Spotta brings medical technology to parasite surveillance

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Spotta brings medical technology to parasite surveillance

Tim hammerich
Journalist

It’s time for your report on the Farm of the Future. I am Tim Hammerich.

Could medical technology help farmers monitor pests? Spotta is a European company that draws on the experience of medical technology to help farmers detect pests. CEO Robert Fryers says these smart devices can give farmers early warning without the cost of manual testing.

Deep fryers… “My background and that of my co-founder, in fact both, was in very low consumption medical devices. So we started out in a whole different world, making things like little pill cameras that you can swallow for doctors to diagnose what’s going on inside you. But that meant we knew all about ultra-low-power camera systems, and the technology we have is basically taking the kind of image processing that would normally require a big, powerful cloud computer, and downsizing it. until it fits into a small, inexpensive electronics box that will run for a year on a single double alkaline.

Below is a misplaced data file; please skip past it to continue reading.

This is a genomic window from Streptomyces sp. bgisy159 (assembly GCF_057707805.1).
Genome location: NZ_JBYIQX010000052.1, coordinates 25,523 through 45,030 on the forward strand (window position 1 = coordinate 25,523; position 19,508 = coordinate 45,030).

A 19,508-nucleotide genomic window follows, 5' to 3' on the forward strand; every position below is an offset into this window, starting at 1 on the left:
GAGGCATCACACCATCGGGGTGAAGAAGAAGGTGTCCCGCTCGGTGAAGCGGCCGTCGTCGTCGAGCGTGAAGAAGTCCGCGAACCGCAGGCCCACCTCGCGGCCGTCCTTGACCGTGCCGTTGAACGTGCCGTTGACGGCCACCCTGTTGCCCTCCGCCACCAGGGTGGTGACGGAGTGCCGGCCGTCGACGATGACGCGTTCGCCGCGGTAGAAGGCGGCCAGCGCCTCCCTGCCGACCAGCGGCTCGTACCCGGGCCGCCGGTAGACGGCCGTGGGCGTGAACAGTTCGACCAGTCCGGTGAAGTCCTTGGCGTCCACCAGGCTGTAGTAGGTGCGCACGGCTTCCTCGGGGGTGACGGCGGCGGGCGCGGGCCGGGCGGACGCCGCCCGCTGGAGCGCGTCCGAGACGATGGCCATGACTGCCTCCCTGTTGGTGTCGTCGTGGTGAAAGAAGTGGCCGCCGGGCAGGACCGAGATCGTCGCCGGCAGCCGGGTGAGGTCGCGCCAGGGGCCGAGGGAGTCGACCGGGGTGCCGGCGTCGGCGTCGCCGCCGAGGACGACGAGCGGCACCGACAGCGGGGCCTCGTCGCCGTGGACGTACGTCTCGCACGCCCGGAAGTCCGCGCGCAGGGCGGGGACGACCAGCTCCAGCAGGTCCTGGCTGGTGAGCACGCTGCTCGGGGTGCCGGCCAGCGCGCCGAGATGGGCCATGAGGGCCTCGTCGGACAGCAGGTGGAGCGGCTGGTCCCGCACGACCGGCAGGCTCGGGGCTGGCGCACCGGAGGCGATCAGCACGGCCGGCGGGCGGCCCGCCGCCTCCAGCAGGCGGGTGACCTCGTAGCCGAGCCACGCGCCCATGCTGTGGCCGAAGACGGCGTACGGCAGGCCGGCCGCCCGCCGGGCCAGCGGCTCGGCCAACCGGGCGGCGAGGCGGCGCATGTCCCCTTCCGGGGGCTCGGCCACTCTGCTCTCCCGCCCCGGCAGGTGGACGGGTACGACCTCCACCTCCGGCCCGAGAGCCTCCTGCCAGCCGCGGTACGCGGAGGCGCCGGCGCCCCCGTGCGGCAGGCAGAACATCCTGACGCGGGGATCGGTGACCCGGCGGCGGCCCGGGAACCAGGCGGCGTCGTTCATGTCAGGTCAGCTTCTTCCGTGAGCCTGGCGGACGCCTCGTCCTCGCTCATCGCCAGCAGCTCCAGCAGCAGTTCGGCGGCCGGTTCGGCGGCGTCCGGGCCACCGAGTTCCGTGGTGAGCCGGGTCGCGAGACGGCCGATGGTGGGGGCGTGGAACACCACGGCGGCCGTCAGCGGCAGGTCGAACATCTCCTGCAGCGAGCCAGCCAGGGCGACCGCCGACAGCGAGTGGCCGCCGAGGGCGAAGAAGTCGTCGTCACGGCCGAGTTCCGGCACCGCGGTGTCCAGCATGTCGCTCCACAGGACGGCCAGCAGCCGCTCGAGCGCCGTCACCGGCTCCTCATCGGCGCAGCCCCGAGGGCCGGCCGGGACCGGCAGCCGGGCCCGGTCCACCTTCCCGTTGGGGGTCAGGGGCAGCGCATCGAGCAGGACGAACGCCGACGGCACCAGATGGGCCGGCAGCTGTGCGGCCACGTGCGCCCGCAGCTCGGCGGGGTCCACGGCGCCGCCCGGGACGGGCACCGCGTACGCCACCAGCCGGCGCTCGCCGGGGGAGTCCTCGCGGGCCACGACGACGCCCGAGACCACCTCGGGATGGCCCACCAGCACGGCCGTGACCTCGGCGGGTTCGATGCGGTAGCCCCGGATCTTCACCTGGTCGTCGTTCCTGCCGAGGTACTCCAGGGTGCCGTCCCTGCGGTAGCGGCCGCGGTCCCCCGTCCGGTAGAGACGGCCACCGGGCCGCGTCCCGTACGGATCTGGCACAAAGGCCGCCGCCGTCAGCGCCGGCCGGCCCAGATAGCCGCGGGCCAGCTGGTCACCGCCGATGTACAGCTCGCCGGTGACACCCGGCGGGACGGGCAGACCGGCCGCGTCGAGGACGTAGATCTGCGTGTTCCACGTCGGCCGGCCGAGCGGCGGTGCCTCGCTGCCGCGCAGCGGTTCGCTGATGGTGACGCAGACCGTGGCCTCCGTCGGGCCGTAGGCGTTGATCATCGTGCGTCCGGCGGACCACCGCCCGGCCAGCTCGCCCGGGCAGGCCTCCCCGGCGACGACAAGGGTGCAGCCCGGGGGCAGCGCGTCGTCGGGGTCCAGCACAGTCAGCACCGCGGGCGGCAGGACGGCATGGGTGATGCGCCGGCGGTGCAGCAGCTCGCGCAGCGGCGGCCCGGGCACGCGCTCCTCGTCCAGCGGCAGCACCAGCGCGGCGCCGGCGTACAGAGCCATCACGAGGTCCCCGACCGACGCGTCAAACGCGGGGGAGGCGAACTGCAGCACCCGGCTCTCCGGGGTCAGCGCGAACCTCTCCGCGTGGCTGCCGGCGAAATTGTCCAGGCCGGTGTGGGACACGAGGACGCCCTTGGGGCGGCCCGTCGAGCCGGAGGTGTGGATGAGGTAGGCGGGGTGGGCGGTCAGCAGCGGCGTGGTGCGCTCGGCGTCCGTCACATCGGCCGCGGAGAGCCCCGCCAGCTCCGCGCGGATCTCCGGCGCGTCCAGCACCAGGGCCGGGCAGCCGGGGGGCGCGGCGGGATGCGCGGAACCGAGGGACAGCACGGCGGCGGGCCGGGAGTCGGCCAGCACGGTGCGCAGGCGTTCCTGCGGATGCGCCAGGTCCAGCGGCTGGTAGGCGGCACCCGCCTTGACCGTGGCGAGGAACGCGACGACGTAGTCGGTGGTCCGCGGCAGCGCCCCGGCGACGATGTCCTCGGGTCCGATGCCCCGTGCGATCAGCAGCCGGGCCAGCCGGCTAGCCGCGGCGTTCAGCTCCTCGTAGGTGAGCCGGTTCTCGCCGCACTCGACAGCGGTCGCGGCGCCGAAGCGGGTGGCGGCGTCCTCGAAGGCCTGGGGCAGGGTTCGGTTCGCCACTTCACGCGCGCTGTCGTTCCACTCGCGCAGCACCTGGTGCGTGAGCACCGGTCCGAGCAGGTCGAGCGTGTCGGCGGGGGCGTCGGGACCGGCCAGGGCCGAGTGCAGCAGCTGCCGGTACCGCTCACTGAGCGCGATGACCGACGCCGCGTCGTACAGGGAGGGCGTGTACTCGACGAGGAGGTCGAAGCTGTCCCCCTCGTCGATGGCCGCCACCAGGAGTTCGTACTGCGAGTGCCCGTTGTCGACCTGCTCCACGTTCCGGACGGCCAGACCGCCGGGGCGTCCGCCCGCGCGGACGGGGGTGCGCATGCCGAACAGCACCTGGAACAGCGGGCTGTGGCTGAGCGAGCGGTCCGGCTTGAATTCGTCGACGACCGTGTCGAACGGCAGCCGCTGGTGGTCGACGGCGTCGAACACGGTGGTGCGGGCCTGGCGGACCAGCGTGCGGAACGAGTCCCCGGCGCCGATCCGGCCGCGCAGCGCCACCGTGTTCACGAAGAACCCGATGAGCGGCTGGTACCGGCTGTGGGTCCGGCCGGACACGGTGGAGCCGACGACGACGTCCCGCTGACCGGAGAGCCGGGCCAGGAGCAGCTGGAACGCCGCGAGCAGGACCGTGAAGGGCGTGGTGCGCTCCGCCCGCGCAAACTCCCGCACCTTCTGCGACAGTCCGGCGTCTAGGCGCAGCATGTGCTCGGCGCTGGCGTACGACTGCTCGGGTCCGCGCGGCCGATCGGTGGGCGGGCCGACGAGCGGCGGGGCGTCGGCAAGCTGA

Fryers says that as they started talking to farmers and agronomists, they realized their technology could be very useful, affordable, and easy to implement.

Deep fryers… “The one currently on the market is actually for a forest pest and another for the red palm weevil, which is a pest of date and coconut palms, which we do in Europe and the Middle East. But we have plans and a product roadmap to cover virtually all of the major agricultural pests over the next few years. Our technology is a very widely applicable platform.

The company recently opened an office in the United States and plans to expand its offering in the coming months.

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